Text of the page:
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It is clear, though, that Keats sought to present his story without sentimentality or the lush beauty of romance. Yet Keats was striving for some sense of resolution in these months, as autumn approached. He turned back to Hyperion with the thought of justifying the life of the poet as both self-conscious and imaginative, committed to the real, public sphere even while his imagination soothes the world with its dreams. This strange, troubling, visionary fragment, The Fall of Hyperion unpublished until , is his most ambitious attempt to understand the meaning of imaginative aspiration.

It is a broad Dantesque vision, in which the poet himself is led by Moneta, goddess of knowledge, to the painful birth into awareness of suffering that had deified the poet-god Apollo in the earlier version. Notably, the speaker here never appears as a subject, except implicitly as a calming presence, asking questions but allowing the sights, sounds, and activities of the season itself to answer them. But the intensity here, unlike that of Ode to Melancholy , does not end in extinction and painful memory.

Such subjectivity is avoided; the season is mythologized and imagined as herself a part of the rhythms of the year. Ay, where are they? He lived to see his new volume, which included the odes, published as Lamia, Isabella, The Eve of St. Agnes, and Other Poems in early July The praise from Hunt, Shelley, Lamb, and their circle was enthusiastic. In August, Frances Jeffrey, influential editor of the Edinburgh Review , wrote a serious and thoughtful review, praising not just the new poems but also Endymion.

The volume sold slowly but steadily and increasingly in the next months. His odes were republished in literary magazines. But by summer , Keats was too ill to be much encouraged. In the winter of he nearly decided to give up poetry and write for some London review. He was often confused and depressed, worried about money, often desperate with the pain of being unable to marry Fanny Brawne, to whom he became openly engaged about October. But Keats continued to prepare his poems for publication, and to work on The Fall of Hyperion and a new satiric drama, The Jealousies first published as The Cap and Bells , never completed.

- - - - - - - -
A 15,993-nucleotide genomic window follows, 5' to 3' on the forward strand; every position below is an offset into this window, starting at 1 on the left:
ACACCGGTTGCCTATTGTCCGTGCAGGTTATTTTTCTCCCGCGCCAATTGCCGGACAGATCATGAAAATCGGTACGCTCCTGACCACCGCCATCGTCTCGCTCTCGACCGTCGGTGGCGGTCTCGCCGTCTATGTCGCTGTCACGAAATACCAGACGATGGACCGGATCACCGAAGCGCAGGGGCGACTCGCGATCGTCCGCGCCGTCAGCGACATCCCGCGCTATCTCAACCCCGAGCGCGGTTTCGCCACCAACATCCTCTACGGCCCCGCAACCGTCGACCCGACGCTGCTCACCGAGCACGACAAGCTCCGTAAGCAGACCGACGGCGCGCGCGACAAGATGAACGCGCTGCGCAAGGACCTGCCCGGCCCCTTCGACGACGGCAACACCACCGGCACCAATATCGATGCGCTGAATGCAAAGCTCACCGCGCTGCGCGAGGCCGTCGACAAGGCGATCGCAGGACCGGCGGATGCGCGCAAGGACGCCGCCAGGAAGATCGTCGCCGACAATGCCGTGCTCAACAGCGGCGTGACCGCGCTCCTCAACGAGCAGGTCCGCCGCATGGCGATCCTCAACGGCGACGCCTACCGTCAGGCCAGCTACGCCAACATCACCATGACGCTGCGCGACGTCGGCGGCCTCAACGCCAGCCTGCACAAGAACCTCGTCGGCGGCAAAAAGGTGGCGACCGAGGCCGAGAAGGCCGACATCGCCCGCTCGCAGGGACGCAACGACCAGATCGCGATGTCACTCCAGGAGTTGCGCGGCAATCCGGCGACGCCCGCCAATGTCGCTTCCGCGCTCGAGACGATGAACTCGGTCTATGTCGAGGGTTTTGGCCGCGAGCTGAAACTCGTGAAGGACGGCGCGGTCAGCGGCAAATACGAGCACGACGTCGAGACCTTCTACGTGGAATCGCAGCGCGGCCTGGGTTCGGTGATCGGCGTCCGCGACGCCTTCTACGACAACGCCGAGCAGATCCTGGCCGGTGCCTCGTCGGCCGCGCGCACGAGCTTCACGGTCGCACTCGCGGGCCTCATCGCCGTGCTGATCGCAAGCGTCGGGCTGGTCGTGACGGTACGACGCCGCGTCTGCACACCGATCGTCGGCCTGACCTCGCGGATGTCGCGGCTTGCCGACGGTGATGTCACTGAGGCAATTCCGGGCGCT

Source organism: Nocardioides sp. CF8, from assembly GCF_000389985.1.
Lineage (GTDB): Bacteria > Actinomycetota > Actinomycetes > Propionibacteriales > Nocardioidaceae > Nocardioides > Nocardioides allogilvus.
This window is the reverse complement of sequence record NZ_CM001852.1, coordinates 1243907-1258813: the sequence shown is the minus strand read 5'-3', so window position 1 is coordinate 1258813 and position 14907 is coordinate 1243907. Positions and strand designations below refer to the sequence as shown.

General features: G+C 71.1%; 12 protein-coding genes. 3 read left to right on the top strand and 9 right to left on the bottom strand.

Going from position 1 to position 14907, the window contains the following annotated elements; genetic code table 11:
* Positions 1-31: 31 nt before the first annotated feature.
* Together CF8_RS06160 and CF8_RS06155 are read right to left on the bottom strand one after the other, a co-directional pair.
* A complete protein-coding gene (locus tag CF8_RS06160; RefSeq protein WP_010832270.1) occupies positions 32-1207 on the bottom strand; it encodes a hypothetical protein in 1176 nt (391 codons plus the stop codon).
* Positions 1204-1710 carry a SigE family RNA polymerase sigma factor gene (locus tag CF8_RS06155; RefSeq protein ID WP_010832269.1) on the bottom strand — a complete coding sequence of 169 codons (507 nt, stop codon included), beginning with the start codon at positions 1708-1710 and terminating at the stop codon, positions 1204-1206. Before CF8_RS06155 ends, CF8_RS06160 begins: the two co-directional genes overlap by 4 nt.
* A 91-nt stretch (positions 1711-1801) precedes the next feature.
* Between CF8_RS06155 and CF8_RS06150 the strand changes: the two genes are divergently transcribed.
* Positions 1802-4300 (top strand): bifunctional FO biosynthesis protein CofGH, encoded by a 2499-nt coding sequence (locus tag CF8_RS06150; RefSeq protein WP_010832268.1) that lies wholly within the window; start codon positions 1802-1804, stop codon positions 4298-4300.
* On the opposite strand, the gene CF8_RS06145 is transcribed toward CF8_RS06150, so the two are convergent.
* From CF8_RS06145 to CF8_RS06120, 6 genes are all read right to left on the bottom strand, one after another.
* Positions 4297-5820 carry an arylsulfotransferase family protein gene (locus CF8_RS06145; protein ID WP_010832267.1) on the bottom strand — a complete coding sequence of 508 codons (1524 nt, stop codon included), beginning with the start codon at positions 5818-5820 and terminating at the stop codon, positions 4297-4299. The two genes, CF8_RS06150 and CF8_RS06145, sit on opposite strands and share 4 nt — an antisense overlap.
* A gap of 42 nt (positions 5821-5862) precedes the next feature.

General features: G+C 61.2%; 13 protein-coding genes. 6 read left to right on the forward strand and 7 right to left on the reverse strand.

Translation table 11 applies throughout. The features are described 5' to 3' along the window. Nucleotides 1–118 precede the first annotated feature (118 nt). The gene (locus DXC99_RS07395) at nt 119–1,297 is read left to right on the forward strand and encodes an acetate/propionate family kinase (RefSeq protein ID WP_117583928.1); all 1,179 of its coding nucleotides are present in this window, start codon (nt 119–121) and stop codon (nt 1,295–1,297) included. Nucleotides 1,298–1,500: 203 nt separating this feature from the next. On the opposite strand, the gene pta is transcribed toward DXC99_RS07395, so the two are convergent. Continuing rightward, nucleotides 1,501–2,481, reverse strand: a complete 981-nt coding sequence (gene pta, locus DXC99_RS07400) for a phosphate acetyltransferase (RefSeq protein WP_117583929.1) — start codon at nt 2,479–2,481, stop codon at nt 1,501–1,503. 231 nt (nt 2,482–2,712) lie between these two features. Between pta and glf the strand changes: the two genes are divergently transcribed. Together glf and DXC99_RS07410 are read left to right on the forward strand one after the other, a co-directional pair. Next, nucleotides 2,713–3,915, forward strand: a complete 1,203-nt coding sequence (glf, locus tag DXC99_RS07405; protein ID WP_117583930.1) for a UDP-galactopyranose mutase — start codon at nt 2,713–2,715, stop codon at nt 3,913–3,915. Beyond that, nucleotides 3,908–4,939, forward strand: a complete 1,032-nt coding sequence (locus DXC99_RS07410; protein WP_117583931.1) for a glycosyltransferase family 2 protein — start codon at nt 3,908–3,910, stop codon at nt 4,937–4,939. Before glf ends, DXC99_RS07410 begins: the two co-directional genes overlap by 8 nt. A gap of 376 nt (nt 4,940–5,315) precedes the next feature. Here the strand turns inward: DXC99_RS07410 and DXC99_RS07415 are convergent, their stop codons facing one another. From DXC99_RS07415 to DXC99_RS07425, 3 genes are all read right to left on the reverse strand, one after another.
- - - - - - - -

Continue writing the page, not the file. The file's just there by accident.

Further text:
Then, in February , came the lung hemorrhage that convinced him he was dying. Such a state in him, I knew, was impossible. Despite some remissions in the spring, he continued to hemorrhage in June and July. His friends were shaken, but in those days there was no certain way to diagnose tuberculosis or to gauge its severity, and there were hopes for his recovery.

In the early summer he lived alone in Kentish Town Brown had rented out Wentworth Place , where the Hunts, nearby, could look in on him. But living alone, fearful and restless, trying to separate himself from Fanny Brawne because of the pain thoughts of her caused him, he became more ill and agitated. The Hunts took him in, as they had years before at the beginning. But he was taken in, desperately ill, by Fanny and Mrs.

Brawne, and he spent his last month in England being nursed in their home. He was advised to spend the winter in Italy. He declined, but hoped to meet Shelley after a stay in Rome. Keats left for Rome in November , accompanied by Joseph Severn, the devoted young painter who, alone in a strange country, nursed Keats and managed his affairs daily until his death.

They took pleasant rooms on the Piazza di Spagna, and for a while Keats took walks and rode out on a small horse. In his last weeks he suffered terribly and hoped for the peace of death. He was in too much pain to look at letters, especially from Fanny Brawne, believing that frustrated love contributed to his ill health. He asked Severn to bury her letters with him it is not clear he did.

Yet he thought always of his friends and brothers. I can scarcely bid you good bye even in a letter. I always made an awkward bow. Brown, Severn, Clarke, Reynolds, and others all contributed to his Life, Letters, and Literary Remains of John Keats , which, whatever its flaws as a reliable scholarly biography, was widely read and respected. Keats brought out the warmest feelings in those who knew him, and that included people with a remarkable range of characters, beliefs, and tastes.

One can say without sentimentality or exaggeration that no one who ever met Keats did not admire him, and none ever said a bad—or even unkind—word of him. His close friends, such as Brown, Clarke, and Severn, remained passionately devoted to his memory all their lives. The urgency of this poetry has always appeared greater to his readers for his intense love of beauty and his tragically short life. Keats approached the relations among experience, imagination, art, and illusion with penetrating thoughtfulness, with neither sentimentality nor cynicism but with a delight in the ways in which beauty, in its own subtle and often surprising ways, reveals the truth.


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The greatest collection of Keats letters, manuscripts, and related papers is in the Houghton Library, Harvard. Prose Home Harriet Blog. Visit Home Events Exhibitions Library. Newsletter Subscribe Give. Poetry Foundation. Back to Previous. John Keats. Portrait of John Keats by William Hilton. Poems by John Keats.